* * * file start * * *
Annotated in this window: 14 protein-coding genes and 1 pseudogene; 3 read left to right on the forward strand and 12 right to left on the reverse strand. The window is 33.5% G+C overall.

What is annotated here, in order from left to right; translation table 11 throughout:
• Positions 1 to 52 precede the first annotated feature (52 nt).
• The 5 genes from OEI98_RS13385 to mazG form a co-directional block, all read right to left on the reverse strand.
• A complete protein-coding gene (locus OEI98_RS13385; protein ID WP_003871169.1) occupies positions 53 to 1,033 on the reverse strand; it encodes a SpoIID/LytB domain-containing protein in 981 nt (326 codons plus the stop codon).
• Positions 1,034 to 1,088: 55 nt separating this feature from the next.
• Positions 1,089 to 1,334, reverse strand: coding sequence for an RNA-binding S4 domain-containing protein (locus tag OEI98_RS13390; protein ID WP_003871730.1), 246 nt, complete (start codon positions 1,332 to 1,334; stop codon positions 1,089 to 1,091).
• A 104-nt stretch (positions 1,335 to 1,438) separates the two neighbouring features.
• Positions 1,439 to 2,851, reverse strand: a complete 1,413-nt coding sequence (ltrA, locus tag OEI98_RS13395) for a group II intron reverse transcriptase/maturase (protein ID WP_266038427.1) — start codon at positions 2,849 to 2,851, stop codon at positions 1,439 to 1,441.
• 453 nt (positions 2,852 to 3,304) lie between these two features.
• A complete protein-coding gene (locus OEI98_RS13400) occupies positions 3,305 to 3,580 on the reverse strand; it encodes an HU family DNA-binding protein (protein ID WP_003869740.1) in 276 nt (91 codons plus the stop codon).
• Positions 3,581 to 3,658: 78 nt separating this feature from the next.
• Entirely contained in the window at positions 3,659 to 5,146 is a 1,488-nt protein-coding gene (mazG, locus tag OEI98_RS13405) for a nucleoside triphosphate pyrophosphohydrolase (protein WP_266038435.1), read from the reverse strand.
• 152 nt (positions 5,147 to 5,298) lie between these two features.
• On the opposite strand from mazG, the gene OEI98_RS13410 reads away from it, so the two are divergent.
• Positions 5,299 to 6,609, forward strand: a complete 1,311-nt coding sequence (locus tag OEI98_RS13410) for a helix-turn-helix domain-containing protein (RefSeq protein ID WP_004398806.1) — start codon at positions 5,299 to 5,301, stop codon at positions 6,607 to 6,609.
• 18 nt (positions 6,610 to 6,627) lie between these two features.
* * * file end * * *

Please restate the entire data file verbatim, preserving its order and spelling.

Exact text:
Annotated in this window: 14 protein-coding genes and 1 pseudogene; 3 read left to right on the forward strand and 12 right to left on the reverse strand. The window is 33.5% G+C overall.

What is annotated here, in order from left to right; translation table 11 throughout:
• Positions 1 to 52 precede the first annotated feature (52 nt).
• The 5 genes from OEI98_RS13385 to mazG form a co-directional block, all read right to left on the reverse strand.
• A complete protein-coding gene (locus OEI98_RS13385; protein ID WP_003871169.1) occupies positions 53 to 1,033 on the reverse strand; it encodes a SpoIID/LytB domain-containing protein in 981 nt (326 codons plus the stop codon).
• Positions 1,034 to 1,088: 55 nt separating this feature from the next.
• Positions 1,089 to 1,334, reverse strand: coding sequence for an RNA-binding S4 domain-containing protein (locus tag OEI98_RS13390; protein ID WP_003871730.1), 246 nt, complete (start codon positions 1,332 to 1,334; stop codon positions 1,089 to 1,091).
• A 104-nt stretch (positions 1,335 to 1,438) separates the two neighbouring features.
• Positions 1,439 to 2,851, reverse strand: a complete 1,413-nt coding sequence (ltrA, locus tag OEI98_RS13395) for a group II intron reverse transcriptase/maturase (protein ID WP_266038427.1) — start codon at positions 2,849 to 2,851, stop codon at positions 1,439 to 1,441.
• 453 nt (positions 2,852 to 3,304) lie between these two features.
• A complete protein-coding gene (locus OEI98_RS13400) occupies positions 3,305 to 3,580 on the reverse strand; it encodes an HU family DNA-binding protein (protein ID WP_003869740.1) in 276 nt (91 codons plus the stop codon).
• Positions 3,581 to 3,658: 78 nt separating this feature from the next.
• Entirely contained in the window at positions 3,659 to 5,146 is a 1,488-nt protein-coding gene (mazG, locus tag OEI98_RS13405) for a nucleoside triphosphate pyrophosphohydrolase (protein WP_266038435.1), read from the reverse strand.
• 152 nt (positions 5,147 to 5,298) lie between these two features.
• On the opposite strand from mazG, the gene OEI98_RS13410 reads away from it, so the two are divergent.
• Positions 5,299 to 6,609, forward strand: a complete 1,311-nt coding sequence (locus tag OEI98_RS13410) for a helix-turn-helix domain-containing protein (RefSeq protein ID WP_004398806.1) — start codon at positions 5,299 to 5,301, stop codon at positions 6,607 to 6,609.
• 18 nt (positions 6,610 to 6,627) lie between these two features.